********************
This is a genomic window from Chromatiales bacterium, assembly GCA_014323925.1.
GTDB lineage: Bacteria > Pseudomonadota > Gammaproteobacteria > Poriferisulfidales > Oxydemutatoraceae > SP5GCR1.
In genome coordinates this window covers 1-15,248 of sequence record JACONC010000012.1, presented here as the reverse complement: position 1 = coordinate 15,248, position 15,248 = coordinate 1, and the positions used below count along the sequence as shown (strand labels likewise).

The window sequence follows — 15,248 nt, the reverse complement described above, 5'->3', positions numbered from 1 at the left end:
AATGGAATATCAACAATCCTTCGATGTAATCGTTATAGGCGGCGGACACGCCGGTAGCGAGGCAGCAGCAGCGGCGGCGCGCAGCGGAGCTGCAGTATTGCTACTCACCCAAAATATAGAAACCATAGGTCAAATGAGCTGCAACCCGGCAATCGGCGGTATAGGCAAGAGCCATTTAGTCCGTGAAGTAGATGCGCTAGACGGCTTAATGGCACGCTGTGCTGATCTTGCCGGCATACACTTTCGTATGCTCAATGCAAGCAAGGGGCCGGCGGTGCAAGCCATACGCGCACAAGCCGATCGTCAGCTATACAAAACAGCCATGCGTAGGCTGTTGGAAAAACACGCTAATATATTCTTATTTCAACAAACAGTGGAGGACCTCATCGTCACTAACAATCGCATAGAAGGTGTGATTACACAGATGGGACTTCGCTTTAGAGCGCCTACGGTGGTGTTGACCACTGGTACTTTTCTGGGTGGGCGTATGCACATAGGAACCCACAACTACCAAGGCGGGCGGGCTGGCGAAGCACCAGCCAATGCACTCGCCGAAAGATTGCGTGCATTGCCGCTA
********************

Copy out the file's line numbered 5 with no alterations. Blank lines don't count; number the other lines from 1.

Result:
AATGGAATATCAACAATCCTTCGATGTAATCGTTATAGGCGGCGGACACGCCGGTAGCGAGGCAGCAGCAGCGGCGGCGCGCAGCGGAGCTGCAGTATTGCTACTCACCCAAAATATAGAAACCATAGGTCAAATGAGCTGCAACCCGGCAATCGGCGGTATAGGCAAGAGCCATTTAGTCCGTGAAGTAGATGCGCTAGACGGCTTAATGGCACGCTGTGCTGATCTTGCCGGCATACACTTTCGTATGCTCAATGCAAGCAAGGGGCCGGCGGTGCAAGCCATACGCGCACAAGCCGATCGTCAGCTATACAAAACAGCCATGCGTAGGCTGTTGGAAAAACACGCTAATATATTCTTATTTCAACAAACAGTGGAGGACCTCATCGTCACTAACAATCGCATAGAAGGTGTGATTACACAGATGGGACTTCGCTTTAGAGCGCCTACGGTGGTGTTGACCACTGGTACTTTTCTGGGTGGGCGTATGCACATAGGAACCCACAACTACCAAGGCGGGCGGGCTGGCGAAGCACCAGCCAATGCACTCGCCGAAAGATTGCGTGCATTGCCGCTA